The Amazon.com compromise
The California Legislature may finally have ended its long-running battle with Amazon.com over the collection of taxes. An eleventh-hour deal in Sacramento will delay for a year a new state law requiring online retailers to collect taxes from California shoppers. In exchange for the delay, Amazon has pledged to comply with the law once it becomes effective. The deal will cost the state something in the short term, but it averts a fight at the ballot box and some unseemly maneuvering in the state capital.
At issue is whether online retailers should be required to collect the equivalent of a sales tax from California shoppers even if they don’t have physical stores in California. A 1992 U.S. Supreme Court ruling held that mail-order retailers don’t have to collect taxes from shoppers in states where they have no sales outlets. Online retailers have used that ruling to justify collecting taxes only in the states where they are headquartered or have sales offices.
The ruling didn’t relieve state residents of the obligation to pay taxes on mail-order and online purchases, which they’re supposed to remit with their annual income tax returns. But few Californians do. Brick-and-mortar retailers have long complained that this practice gives their online competitors an unfair advantage, resulting in job losses and lower revenue for state and local governments.
Cash-strapped state governments have grown increasingly receptive to these complaints, and several have found what they believe are ways around the 1992 ruling. New York, Illinois, Texas, Arkansas and Connecticut are among the states that enacted laws requiring online retailers to collect taxes if they had subsidiaries (such as warehouses) or affiliates (such as companies that drum up business) in the state.
Lawmakers in California have been debating similar measures for at least three years. The machinations this year, however, have been ugly on both sides.
After California lawmakers passed a measure (ABx1 28) this year requiring online retailers to collect the taxes, Amazon cut its ties to all of its affiliates — thousands of small businesses that were sustained at least in part by Amazon’s commissions — and argued that it was no longer obligated to comply. That point was in some dispute, however, because three of the company’s software-development subsidiaries have offices in California. So Amazon took matters a step further, collecting signatures for a referendum to overturn the law.
The tactic was remarkably cynical. Tax laws aren’t subject to referendums under the California Constitution, but ABx1 28 isn’t technically a tax law because it doesn’t create a tax or change an existing levy’s rate. It only changes the rules about who has to collect the tax. Amazon played down that distinction in its “More Jobs Not Taxes” campaign for the referendum, which branded the measure a “harmful new tax law.”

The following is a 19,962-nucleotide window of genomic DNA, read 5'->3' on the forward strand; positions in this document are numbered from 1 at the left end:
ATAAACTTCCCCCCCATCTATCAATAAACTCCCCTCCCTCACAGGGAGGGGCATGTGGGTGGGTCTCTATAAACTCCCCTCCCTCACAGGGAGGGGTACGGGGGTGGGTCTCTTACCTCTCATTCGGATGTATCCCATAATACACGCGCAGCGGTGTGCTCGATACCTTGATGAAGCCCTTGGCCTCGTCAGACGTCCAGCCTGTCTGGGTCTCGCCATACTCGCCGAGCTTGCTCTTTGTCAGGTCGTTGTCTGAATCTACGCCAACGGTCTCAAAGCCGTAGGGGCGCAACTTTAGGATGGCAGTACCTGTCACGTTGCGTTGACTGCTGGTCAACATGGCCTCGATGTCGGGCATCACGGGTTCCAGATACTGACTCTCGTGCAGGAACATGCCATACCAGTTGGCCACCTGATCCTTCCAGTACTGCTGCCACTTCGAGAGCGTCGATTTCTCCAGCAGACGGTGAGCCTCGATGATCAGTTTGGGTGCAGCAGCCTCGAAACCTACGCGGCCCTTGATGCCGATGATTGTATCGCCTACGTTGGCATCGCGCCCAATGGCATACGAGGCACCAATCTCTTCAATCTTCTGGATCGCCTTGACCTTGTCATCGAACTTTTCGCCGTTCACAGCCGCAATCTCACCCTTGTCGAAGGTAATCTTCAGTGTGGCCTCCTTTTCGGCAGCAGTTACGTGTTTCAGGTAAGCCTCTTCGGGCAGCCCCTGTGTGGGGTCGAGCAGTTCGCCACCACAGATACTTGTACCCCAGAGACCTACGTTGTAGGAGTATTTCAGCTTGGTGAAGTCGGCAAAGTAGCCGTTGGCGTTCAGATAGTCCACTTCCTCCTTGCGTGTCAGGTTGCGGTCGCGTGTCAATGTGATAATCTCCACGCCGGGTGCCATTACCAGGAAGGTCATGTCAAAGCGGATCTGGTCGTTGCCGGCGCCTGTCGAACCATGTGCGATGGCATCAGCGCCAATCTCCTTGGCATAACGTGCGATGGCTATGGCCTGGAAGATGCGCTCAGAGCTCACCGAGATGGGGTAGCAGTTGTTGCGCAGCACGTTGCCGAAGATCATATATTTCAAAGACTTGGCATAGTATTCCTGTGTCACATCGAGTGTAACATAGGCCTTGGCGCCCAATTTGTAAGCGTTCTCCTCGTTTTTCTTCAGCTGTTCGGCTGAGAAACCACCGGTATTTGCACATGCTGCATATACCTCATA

Legislators then tried to preempt the referendum through a parliamentary maneuver. They sought to pass a modified version of the law on an “urgency basis,” with a two-thirds vote. Under the state Constitution, measures passed on that basis aren’t subject to referendums. As lamentable as Amazon’s petition drive was, lawmakers were hardly draping themselves in glory by attempting to deny the public a vote.
In this week’s compromise, lawmakers agreed to push back the date when online retailers must start collecting taxes. The idea is to give Amazon and other retailers the chance to lobby Congress for a nationwide solution, rather than forcing them to comply with a patchwork of inconsistent state laws. If there’s no federal action by the time the new law goes into effect next September, Amazon has agreed to start collecting taxes on sales to California residents.
Ideally, Congress would level the playing field for retailers online and off. If state and local governments decide to tax the purchases their residents make, the burden to collect the tax shouldn’t vary from competitor to competitor. But there seems little chance of this particular Congress enacting a measure that causes people to pay more taxes, even if it’s just through more effective enforcement of existing laws.
Granted, the deal means the state won’t collect $200 million in taxes that it had counted on to help balance the budget. But Amazon’s intransigence meant that Sacramento wasn’t going to see much, if any, of that money. And had the issue gone to a referendum, it seems likely that Amazon’s anti-tax pitch would have carried the day — even though, again, the law doesn’t require anyone to pay more than they’re already obligated to pay. The compromise makes that question moot, as it should be. The right policy here is parity between competitors, even if it makes it harder for online shoppers to dodge the tax man.
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